This is like a last song from a ’79 LP Aside. It last 7 minutes 30 seconds, the longest tune in this album. It was actually completed within hours, however, Enois kept improvising and sending us different patterns and we couldn't leave any out, for which is why its 7minutes long.

- “Everybody Dance” with Dian Marsh is a medium tempo, melodious piece.

I’ve mentioned the release of the instrumental version of “move your body” as “Sophisticated Funk”, this is the version with vocal. Since this piece played a great roll at the turning point of my career, most of the instruments are played by me.

- “Let’s Get Close” is an urban, medium to slow tune and with rap.

The son of Keith Johnson, from the label, is participating as ICE. It is the first T-Groove piece with rap.

-The “Why Oh Why” sung by Winfree in falsetto reminds us of Michael Jackson singing “Why why” in “Human Nature.

Winfree brought that song to me to suggest ideas. We were looking for ideas and Oliv’ said, “What about a ballad?”. I did want one slow song so Winfree talked to us about it.

- “Call It Love” has similarities with “Move Your Body”.

This is the song I made when I was asked if I want to make a song for B.Thompson after I did his remix. It was originally made for Japanese pop, however, as I worked on it with him it turned into a nice melodious piece.

- “Stuck Like Glue” with Madam Mya is also a medium piece with an adult atmosphere.

It was a disco tune at the demo stage, but we had enough of it and with this atmosphere we thought it would turn into a great slow jam so we changed it.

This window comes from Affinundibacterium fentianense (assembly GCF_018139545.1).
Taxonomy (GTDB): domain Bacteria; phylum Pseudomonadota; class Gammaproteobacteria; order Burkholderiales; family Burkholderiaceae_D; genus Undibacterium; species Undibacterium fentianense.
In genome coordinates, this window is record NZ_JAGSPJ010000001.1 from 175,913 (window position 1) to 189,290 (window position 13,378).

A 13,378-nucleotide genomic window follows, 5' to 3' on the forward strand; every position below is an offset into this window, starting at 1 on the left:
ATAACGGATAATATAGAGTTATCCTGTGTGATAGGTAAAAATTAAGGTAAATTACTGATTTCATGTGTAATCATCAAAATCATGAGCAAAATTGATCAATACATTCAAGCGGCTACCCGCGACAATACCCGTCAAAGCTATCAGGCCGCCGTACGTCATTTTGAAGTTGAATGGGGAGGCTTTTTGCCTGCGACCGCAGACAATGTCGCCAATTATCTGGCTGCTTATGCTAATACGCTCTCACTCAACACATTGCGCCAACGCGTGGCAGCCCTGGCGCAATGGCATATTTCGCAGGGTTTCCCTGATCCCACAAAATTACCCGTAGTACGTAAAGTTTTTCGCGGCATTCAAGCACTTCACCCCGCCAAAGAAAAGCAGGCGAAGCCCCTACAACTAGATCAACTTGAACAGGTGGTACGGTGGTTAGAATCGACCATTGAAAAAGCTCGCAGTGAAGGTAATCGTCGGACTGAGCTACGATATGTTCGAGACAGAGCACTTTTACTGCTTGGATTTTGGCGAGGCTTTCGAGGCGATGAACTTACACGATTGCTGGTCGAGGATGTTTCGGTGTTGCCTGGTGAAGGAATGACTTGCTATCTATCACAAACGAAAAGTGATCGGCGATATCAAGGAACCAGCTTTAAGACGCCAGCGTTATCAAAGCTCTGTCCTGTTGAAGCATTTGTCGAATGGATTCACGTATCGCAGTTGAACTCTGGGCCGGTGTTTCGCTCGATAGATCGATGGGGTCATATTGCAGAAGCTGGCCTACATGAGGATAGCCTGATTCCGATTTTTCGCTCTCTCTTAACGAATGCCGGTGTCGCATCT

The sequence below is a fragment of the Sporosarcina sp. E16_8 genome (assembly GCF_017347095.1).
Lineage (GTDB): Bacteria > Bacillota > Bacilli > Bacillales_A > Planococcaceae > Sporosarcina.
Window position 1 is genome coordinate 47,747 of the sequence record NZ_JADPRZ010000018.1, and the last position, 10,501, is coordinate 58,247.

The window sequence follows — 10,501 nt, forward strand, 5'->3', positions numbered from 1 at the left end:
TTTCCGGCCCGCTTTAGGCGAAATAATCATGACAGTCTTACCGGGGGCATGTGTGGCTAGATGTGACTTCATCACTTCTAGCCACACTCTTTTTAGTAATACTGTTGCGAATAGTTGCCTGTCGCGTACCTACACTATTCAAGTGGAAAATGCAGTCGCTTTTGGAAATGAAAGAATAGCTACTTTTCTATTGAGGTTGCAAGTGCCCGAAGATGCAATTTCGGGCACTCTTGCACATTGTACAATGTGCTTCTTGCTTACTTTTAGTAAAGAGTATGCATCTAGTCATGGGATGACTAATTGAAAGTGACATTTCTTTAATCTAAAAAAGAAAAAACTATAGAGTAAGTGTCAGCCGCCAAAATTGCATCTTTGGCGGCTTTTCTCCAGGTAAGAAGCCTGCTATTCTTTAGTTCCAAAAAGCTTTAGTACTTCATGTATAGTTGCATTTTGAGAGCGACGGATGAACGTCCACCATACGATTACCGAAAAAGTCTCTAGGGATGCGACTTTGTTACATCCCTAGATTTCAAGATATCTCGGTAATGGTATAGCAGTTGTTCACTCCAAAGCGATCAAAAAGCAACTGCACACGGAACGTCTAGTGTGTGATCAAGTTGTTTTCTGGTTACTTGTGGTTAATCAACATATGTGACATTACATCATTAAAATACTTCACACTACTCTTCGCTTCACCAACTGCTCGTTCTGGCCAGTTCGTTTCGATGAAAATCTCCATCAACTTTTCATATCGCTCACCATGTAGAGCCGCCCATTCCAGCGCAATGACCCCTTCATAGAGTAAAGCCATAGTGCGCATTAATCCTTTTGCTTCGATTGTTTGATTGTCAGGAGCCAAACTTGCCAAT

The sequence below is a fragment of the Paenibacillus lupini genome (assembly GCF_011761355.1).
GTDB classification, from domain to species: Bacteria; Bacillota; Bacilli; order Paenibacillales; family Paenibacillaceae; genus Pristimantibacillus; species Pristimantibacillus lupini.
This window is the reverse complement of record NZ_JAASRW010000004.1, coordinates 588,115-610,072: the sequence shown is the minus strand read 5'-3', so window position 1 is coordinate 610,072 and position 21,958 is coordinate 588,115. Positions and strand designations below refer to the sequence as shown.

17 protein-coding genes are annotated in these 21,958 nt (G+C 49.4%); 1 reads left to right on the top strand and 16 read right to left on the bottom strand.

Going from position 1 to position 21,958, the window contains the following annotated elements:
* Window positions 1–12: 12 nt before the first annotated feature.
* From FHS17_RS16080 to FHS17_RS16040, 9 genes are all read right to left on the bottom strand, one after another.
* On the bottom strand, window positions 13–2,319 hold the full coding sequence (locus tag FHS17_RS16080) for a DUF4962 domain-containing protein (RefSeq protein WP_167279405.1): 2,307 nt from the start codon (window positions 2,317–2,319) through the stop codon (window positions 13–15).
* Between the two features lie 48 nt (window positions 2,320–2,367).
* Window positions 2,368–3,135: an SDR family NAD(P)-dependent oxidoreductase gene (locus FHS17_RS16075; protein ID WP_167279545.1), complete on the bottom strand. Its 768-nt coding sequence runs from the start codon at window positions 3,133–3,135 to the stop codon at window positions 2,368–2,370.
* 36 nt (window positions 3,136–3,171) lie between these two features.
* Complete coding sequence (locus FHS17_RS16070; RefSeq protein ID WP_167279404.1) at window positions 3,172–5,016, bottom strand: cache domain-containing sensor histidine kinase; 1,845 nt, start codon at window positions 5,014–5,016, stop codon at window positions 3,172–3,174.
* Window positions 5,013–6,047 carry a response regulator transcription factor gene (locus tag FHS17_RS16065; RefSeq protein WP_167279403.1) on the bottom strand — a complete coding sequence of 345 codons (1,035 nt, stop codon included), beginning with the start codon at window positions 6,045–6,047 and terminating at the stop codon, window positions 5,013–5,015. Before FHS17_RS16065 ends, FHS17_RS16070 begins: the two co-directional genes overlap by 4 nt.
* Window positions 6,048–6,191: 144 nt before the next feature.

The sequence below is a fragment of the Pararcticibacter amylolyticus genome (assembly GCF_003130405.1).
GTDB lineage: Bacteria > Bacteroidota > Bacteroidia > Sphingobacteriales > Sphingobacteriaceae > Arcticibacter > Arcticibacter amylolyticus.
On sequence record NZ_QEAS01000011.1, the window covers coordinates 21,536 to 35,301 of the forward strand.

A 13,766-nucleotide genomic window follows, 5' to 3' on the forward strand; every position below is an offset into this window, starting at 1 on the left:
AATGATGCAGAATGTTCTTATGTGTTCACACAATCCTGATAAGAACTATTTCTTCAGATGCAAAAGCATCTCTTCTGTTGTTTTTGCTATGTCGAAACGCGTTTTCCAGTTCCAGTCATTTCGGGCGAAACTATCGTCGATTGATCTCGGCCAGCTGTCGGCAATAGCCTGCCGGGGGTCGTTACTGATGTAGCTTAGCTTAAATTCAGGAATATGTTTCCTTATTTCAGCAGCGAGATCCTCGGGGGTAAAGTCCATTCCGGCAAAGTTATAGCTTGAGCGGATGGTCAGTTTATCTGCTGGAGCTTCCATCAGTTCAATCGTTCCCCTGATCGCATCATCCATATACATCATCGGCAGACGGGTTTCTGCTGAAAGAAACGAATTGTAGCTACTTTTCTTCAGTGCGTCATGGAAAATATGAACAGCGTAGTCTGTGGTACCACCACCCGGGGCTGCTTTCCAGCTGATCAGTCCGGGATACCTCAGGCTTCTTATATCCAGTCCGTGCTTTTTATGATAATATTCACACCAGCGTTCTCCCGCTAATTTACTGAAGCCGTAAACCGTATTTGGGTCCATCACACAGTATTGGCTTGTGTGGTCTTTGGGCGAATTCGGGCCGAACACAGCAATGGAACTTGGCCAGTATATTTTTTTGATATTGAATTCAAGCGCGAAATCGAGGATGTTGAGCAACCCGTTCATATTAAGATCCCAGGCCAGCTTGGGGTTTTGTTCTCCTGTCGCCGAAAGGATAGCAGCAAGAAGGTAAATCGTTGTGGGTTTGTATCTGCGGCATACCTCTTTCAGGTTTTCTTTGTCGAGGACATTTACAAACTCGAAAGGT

- “All Night Long” we talked about earlier is a remake of a B.Thompson masterpiece.

This was also made with CHIC influence. The bass line like “Good Times” and the funk strums of the guitar like CHIC as well.

- “Do You Feel the Same?” With Leon Beal is a sharp urban dance piece.

I made this song in 2012 and it is a gorgeous disco tune. Leon is about 50 years old, he works in Boston and is also a friend of monolog. I played all the instrument in this song except the saxophone. The guitar and bass all done by me.

-Isn’t it almost the first time ever for a Japanese creator to launch from an oversea record label within a disco boogie genre?

I guess it is the first time ever to release within this genre from a French label from the beginning. This may sound exaggerated but I guess it implies that R&B musicians and producer can pursue their dreams. Being Japanese won't get in the way.


Interviewer: Tsuyoshi Hayashi